Skip to content Skip to left sidebar Skip to right sidebar Skip to footer

Vanderbilt study links marker to cognitive decline in the elderly

By Meg Dickens

A recent Vanderbilt University Medical Center study published in Neurology suggests that the fluid-filled spaces around the brain’s small vessels, called perivascular spaces, shown on older adults’ MRIs are likely not as harmless as experts thought.

Enlarged perivascular spaces often have a strong link to the cognitive part of the brain. The study linked Small Vessel Disease, white matter hyperintensities, and cognition. This link includes language, information processing, memory, flexible thinking, self-control, and space perception.

Researchers found that the next substantial link is between enlarged perivascular spaces, information processing, and executive functioning. This is to say that these perivascular spaces have a link to cognitive decline such as Alzheimer’s Disease.
“Our work shows perivascular spaces are not clinically benign,” said Vanderbilt Memory & Alzheimer’s Center Director Angela Jefferson. “These areas contributed to worse cognitive health in a way that was distinct from the other markers of small vessel disease. That result was unexpected and emphasizes that enlarged perivascular spaces deserve further study.”

Many of these markers come from average health problems such as high blood pressure and diabetes. These Small Vessel Disease markers can be treated and prevented. This means that SVD is to some extent preventable.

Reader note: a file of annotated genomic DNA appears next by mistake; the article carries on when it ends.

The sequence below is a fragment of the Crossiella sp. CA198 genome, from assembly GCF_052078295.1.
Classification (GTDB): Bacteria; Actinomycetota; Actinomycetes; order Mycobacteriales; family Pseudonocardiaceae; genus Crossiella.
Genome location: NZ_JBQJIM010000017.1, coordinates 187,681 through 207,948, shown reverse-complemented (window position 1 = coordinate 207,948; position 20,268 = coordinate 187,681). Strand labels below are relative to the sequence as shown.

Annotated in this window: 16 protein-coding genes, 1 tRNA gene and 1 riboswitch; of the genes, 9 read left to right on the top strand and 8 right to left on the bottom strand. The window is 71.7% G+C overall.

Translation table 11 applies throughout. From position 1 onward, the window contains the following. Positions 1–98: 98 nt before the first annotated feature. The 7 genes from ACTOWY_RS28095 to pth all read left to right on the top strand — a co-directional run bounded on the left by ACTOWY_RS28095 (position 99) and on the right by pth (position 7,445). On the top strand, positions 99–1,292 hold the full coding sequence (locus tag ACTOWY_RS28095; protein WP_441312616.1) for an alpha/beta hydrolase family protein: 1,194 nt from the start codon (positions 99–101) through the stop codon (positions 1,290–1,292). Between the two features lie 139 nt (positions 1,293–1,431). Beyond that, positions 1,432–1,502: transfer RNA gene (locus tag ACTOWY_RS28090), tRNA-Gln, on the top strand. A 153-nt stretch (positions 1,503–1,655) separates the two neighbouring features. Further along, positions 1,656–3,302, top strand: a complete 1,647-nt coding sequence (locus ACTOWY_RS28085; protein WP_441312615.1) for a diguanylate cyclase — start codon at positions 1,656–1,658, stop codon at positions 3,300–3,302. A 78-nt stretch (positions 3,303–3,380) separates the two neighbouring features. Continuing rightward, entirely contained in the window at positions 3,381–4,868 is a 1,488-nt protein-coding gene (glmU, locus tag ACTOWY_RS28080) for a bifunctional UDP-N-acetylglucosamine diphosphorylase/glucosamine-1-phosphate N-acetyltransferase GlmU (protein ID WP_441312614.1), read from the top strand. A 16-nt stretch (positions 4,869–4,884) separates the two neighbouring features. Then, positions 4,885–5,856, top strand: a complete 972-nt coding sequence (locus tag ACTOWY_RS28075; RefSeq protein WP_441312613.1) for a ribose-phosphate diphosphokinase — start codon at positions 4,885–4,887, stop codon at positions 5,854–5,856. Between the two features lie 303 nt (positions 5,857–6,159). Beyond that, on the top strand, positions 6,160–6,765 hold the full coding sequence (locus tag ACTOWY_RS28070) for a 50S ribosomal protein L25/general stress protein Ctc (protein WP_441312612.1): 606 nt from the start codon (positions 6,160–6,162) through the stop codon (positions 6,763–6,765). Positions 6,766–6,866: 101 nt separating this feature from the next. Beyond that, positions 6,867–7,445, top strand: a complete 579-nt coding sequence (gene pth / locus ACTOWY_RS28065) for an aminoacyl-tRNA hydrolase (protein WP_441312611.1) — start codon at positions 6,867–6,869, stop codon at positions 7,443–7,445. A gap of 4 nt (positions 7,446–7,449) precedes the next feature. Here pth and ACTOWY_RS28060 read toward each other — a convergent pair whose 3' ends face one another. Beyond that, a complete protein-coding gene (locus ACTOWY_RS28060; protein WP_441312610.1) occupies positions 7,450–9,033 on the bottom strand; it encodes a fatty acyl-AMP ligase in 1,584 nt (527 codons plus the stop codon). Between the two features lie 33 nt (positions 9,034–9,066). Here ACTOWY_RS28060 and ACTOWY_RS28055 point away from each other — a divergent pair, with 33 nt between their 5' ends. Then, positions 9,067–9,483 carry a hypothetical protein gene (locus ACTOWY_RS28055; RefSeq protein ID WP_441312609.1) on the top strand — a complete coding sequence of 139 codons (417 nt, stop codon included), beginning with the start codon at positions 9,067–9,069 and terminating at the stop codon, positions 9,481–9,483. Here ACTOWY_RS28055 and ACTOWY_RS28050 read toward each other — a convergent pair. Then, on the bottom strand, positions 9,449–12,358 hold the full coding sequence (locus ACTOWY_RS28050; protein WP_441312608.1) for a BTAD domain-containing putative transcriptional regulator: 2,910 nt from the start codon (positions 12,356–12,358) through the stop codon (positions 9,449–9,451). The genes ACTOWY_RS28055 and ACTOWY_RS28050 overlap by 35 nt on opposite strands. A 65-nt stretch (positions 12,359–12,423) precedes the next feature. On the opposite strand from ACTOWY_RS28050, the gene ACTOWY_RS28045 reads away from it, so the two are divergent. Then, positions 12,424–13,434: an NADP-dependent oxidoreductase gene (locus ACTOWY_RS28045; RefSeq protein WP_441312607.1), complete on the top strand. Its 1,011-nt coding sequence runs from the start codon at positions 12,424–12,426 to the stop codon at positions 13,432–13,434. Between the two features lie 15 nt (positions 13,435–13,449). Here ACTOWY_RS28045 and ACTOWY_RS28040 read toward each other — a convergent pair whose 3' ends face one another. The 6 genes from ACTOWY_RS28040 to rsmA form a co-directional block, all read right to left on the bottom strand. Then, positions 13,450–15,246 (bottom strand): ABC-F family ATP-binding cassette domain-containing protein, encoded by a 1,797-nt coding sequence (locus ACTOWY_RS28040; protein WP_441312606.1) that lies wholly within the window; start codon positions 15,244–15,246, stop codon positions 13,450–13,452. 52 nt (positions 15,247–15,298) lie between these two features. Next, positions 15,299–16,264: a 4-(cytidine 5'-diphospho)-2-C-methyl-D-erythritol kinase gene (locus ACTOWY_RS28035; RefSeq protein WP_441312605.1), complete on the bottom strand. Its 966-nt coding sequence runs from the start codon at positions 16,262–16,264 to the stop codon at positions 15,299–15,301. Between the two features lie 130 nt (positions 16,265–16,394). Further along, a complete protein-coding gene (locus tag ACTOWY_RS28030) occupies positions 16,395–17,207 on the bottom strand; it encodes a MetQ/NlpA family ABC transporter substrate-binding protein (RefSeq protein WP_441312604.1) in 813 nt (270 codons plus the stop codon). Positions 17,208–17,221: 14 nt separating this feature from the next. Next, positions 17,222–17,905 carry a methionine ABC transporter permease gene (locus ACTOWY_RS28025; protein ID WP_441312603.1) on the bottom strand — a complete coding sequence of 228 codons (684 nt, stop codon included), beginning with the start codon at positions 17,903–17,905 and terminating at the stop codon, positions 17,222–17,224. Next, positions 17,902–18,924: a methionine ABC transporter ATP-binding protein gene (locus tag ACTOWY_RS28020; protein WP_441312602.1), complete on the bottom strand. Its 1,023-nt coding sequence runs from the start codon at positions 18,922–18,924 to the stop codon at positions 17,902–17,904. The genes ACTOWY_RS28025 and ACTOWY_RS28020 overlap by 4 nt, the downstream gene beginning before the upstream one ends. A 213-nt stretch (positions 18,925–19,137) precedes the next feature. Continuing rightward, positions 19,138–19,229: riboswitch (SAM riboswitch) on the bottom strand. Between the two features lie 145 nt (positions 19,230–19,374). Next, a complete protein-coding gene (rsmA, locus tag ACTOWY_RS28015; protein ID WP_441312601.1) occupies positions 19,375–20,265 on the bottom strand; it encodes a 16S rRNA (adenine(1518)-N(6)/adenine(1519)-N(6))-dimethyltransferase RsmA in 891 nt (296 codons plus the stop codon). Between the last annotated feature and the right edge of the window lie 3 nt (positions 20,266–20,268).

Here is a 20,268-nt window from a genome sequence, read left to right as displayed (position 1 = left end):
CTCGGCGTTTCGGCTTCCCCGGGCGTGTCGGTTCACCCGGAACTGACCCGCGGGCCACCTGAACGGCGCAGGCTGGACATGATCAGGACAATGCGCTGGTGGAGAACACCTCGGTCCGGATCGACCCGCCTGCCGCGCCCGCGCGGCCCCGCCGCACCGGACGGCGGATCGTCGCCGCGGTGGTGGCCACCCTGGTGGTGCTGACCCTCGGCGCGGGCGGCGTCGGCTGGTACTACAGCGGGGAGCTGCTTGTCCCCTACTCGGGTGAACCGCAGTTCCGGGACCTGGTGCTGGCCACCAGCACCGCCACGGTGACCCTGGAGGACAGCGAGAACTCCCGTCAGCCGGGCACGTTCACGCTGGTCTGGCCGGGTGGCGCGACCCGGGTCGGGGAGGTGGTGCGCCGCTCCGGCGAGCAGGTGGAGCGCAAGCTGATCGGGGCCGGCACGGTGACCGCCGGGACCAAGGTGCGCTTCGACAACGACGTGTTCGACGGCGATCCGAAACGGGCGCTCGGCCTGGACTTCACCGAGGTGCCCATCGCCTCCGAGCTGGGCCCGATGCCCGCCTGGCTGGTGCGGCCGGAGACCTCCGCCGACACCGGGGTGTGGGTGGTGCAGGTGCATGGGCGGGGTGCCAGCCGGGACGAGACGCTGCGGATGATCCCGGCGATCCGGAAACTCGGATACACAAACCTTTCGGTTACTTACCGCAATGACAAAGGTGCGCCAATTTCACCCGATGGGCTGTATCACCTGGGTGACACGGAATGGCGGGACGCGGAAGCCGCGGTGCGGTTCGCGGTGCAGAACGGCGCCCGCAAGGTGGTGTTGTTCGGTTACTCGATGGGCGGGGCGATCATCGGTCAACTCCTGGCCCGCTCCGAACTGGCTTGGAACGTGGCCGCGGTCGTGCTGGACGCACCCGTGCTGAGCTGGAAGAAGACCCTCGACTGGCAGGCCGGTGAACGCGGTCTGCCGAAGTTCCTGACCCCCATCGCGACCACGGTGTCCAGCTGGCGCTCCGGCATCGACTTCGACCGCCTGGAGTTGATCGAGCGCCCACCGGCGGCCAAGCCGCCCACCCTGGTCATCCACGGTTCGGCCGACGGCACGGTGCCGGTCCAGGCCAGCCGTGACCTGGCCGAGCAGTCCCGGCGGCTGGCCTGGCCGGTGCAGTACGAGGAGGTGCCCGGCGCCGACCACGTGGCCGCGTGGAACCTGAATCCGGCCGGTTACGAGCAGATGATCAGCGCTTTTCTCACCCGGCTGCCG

Alzheimer’s is an irreversible, progressive brain disease. According to Alzheimer’s Tenessee, more than 110 thousand Alzheimer’s cases were diagnosed in Tennessee in 2018, and experts estimate that approximately 5.5 million Americans age 65 and older are Alzheimer’s victims. Look out for signs of Alzheimer’s in friends and family. These include memory loss, trouble planning, difficulty speaking or writing, confusion, and more.

• Disruptive memory loss

• Planning problems

• Difficulty with familiar tasks

• Confusion about time/ place

• Trouble understanding images

• Problems with words

• Misplacing things and losing the ability to re trace steps

• Poor judgment

• Withdrawal

• Mood and personality changes

The Vanderbilt study was funded by the Alzheimer’s Association, the National Institute on Aging, the National Institute of Neurological Disorders and Stroke, Vanderbilt Clinical Translational Science Award and the Vanderbilt Memory & Alzheimer’s Center.